In fact, according to the Email Marketing Industry Census, 78 percent of the marketers surveyed predicted that by 2020 all email communication will be personalized. Right now, one in three companies are already doing this, the census found, and 37 percent intended to begin doing it in the immediate future. Your small business can get ahead of the curve and begin customizing emails right away.


Pop-ups with purpose: Growing your email lists.  “Lightbox pop-ups” are the windows that appear on a website when you’ve been on it for a certain amount of time, or when you hover your mouse icon over a specific portion of the site, such as the browser bar. Popular wisdom might make you think that pop-ups are most likely to elicit annoyance from online users, but the data says otherwise. While they may be annoying when they’re nothing more than a straight sell, studies show that lightboxes can be an effective way to solicit email addresses from web users.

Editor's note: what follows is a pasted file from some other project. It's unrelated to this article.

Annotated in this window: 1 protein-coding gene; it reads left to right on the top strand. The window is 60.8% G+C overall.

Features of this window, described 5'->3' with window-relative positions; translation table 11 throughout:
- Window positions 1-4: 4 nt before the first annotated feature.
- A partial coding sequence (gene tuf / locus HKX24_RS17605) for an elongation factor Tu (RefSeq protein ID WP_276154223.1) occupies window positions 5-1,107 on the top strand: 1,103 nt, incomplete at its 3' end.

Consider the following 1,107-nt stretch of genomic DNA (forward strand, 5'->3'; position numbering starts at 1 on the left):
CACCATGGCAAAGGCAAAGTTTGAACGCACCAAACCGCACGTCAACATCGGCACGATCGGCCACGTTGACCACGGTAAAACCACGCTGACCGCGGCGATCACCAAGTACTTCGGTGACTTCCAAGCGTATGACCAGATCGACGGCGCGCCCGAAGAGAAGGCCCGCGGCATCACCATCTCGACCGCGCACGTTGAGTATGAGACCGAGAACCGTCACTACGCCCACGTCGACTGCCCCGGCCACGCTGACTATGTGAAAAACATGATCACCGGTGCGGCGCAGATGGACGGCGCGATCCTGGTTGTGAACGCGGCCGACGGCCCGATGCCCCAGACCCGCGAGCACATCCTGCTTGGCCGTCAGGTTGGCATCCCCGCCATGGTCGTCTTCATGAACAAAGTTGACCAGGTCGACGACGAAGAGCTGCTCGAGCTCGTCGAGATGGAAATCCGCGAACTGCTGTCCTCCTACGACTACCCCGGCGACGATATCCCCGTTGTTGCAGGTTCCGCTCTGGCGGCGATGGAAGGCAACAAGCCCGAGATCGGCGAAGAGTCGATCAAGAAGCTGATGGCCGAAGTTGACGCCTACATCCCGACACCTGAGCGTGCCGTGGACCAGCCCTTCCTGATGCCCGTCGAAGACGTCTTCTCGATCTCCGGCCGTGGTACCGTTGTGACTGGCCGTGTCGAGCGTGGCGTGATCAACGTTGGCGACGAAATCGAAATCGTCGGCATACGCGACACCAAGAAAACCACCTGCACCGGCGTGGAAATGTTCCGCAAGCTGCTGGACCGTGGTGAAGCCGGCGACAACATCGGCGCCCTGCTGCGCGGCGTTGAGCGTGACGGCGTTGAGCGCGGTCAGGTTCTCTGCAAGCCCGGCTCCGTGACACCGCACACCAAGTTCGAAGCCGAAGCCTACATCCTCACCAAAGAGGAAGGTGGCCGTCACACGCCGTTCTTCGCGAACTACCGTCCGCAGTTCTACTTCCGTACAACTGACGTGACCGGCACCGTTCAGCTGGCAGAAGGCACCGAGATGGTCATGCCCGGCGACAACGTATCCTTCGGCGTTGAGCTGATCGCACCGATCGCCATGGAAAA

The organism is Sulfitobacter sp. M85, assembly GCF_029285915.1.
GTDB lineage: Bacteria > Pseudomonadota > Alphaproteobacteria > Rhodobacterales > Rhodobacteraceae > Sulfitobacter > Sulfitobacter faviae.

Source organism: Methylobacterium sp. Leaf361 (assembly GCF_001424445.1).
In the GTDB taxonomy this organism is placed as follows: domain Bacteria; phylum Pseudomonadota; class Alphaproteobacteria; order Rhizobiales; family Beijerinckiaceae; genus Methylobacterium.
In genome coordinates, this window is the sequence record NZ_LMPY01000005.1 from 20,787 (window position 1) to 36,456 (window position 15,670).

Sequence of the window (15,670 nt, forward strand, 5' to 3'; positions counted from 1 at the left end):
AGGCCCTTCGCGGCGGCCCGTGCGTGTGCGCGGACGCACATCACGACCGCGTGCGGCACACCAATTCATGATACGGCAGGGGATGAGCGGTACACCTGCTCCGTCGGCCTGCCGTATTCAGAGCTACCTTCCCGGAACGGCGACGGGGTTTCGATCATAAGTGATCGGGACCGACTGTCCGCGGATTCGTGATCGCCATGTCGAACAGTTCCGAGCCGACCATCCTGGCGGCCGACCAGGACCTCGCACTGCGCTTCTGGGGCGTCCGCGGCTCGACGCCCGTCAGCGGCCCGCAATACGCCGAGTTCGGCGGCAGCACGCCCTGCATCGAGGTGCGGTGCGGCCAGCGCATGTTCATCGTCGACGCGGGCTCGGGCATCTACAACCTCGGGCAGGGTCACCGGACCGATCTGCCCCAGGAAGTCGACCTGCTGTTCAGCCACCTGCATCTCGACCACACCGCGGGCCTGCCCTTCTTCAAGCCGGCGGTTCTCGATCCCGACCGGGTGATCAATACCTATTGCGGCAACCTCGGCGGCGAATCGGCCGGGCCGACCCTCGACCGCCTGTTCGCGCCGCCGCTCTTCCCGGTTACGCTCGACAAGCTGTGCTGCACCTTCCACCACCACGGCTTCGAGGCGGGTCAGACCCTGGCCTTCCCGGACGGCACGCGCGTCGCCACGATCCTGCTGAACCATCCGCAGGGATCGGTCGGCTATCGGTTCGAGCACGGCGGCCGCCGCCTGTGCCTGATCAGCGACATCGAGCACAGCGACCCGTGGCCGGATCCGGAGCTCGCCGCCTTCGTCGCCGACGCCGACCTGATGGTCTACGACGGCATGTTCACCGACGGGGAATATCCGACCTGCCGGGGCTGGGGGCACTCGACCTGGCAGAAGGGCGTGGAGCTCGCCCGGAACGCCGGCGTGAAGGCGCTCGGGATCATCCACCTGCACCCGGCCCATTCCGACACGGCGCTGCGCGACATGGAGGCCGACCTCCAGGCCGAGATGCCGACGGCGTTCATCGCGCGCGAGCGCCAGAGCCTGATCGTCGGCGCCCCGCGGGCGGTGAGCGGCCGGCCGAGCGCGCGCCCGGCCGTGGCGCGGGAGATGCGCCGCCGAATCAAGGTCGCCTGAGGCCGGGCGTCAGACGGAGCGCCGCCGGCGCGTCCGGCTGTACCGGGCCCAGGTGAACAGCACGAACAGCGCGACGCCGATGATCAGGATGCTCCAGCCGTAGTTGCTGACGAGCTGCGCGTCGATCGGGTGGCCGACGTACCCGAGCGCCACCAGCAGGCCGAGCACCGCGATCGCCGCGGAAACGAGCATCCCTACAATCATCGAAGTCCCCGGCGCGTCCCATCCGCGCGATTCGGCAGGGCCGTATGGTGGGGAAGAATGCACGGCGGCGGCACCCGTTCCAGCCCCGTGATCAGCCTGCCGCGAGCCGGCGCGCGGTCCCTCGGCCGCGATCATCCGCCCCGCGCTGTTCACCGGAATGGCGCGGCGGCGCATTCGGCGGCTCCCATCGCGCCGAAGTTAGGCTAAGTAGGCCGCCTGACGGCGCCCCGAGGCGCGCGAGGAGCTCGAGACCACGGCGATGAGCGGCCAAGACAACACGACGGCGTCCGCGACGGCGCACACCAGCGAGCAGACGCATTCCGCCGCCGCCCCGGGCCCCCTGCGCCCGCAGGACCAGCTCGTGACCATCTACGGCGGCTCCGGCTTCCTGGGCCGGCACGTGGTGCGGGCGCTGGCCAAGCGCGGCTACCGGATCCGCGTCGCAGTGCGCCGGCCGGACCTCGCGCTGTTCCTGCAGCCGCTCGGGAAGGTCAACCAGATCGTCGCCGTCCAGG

They work for multiple reasons. First, consider timing. If a user is already on the way to leaving your page (often the case when their mouse button makes it to the browser address line), what do you have to lose by stalling them a few seconds more with a pop-up that asks them to enter their email address? Lightboxes also offer a measure of convenience; consumers who go to your website looking for the opportunity to sign up to receive emails about deals and specials will easily find where to type in their information. Too often, email sign-up buttons are tucked away in unobtrusive corners of the page, but a lightbox puts it front and center.